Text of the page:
12. Office of the White House, “Meeting Our Greatest Challenges: Opportunity for All,” Budget for Fiscal Year 2017, accessed Aug. 9, 2017, https://obamawhitehouse.archives.gov/sites/default/files/omb/budget/fy2017/assets/opportunity.pdf.
  13. This practice, also known as “product hopping” or “evergreening,” involves a brand manufacturer modifying the formulation of its drug (e.g., to allow extended release so that it can be taken less frequently or changing it from a capsule to a tablet). Competition from generics would be prevented if the manufacturer is able to switch patients to the new version, since state pharmacy substitution laws typically require that drugs be therapeutically equivalent based in part on the dosage and form of a drug.
  14. Office of the White House, “The Budget for Fiscal Year 2017: Summary Tables,” accessed Aug. 9, 2017, https://obamawhitehouse.archives.gov/sites/default/files/omb/budget/fy2017/assets/tables.pdf.
  15. Price Relief, Innovation, and Competition for Essential Drugs Act, S. 3094, 114th Cong. (2015-2016), https://www.congress.gov/bill/114th-congress/senate-bill/3094/text.
  16. No estimate is available in this report for the cost of developing a biologic. Joseph A. DiMasi, Henry G. Grabowski, and Ronald W. Hansen, “Innovation in the Pharmaceutical Industry: New Estimates of R&D Costs,” Journal of Health Economics 47 (2016): 20–33, http://dx.doi.org/10.1016/j.jhealeco.2016.01.012.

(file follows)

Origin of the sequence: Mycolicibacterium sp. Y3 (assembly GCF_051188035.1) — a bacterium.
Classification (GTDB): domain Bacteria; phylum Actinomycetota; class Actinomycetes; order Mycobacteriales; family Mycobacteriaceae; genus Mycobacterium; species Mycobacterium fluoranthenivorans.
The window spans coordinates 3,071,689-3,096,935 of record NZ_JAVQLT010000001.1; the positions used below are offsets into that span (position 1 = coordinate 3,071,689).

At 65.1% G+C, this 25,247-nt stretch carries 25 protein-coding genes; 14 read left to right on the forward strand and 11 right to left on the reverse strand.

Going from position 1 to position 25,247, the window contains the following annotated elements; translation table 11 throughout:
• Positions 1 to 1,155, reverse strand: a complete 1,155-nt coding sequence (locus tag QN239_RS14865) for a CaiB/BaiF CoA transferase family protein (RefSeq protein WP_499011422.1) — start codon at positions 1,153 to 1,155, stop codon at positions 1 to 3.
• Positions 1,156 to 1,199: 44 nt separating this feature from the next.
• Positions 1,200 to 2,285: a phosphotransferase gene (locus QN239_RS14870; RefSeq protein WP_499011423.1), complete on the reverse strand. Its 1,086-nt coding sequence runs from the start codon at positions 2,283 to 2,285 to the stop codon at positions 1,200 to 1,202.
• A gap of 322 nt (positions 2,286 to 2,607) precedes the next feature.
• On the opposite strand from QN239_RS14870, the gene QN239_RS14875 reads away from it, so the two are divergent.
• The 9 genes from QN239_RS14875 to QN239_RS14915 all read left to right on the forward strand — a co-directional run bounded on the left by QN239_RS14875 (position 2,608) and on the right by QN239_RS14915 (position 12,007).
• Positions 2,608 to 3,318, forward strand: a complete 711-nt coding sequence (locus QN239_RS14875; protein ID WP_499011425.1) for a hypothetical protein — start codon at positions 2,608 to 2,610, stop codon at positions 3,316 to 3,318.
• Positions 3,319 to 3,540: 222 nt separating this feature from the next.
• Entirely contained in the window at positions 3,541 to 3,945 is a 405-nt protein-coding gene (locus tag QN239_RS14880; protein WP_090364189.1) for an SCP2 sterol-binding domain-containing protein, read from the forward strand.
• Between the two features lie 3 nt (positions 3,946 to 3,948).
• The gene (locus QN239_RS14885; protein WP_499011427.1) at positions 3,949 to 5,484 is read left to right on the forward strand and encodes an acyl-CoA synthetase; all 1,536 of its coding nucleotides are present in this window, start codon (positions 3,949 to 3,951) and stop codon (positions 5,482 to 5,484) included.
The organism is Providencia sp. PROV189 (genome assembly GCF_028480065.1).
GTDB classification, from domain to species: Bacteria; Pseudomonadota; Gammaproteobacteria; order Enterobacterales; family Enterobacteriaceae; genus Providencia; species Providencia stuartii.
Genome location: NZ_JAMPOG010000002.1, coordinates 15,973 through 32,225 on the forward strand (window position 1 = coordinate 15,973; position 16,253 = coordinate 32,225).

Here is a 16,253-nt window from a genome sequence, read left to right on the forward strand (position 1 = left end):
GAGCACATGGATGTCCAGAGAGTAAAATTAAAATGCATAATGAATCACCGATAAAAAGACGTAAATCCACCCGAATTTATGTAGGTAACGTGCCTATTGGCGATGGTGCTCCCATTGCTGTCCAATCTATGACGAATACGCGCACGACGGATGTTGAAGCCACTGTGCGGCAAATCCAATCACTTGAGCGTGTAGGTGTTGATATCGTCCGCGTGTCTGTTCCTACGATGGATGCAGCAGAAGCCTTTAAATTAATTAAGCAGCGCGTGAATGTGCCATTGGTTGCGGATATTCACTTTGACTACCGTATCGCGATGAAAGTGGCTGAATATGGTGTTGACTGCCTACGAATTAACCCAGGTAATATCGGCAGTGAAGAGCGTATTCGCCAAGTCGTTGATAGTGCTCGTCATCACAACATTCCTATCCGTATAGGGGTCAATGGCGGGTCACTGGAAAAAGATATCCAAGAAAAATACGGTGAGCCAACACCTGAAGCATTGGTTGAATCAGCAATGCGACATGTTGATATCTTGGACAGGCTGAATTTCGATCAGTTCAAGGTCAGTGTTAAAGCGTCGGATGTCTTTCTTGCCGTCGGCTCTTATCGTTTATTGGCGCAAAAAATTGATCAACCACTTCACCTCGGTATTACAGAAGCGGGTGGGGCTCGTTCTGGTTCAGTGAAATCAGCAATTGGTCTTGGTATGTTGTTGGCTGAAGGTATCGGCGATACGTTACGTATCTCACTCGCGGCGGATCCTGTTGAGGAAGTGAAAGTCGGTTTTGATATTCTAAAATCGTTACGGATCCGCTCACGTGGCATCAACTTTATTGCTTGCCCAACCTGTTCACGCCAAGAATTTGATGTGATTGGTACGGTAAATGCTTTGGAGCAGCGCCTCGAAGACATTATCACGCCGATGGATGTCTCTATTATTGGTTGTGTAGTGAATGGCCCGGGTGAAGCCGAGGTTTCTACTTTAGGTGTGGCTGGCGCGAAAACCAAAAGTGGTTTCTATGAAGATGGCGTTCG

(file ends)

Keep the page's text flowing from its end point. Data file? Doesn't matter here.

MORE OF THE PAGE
17. Food and Drug Administration, Center for Drug Evaluation and Research and Center for Biologics Evaluation and Research, Application Number: 125057/0, Approval Letter(s), https://www.accessdata.fda.gov/drugsatfda_docs/nda/2002/BLA_125057_S000_HUMIRA_APPROV.PDF.
  18. Carly Helfand, “Key Humira Patent Goes Down via IPR—but Biosims Makers Shouldn’t Celebrate Yet, Analysts Warn,” FiercePharma, May 17, 2017, http://www.fiercepharma.com/pharma/key-humira-patent-goes-down-via-ipr-but-biosims-makers-shouldn-t-celebrate-yet-analysts-warn.
  19. U.S. Federal Trade Commission, “Emerging Health Care Issues: Follow-On Biologic Drug Competition.”
  20. Regulation of biological products, 42 U.S.C. Sect. 262(i)(3) (2013).
  21. As of August 2017, five biosimilars had been approved by the Food and Drug Administration, though none with the interchangeable designation.
  22. Andrew W. Mulcahy, Zachary Predmore, and Soeren Mattke, “The Cost Savings Potential of Biosimilar Drugs in the United States,” RAND Corp. (2014), http://www.rand.org/content/dam/rand/pubs/perspectives/PE100/PE127/RAND_PE127.pdf.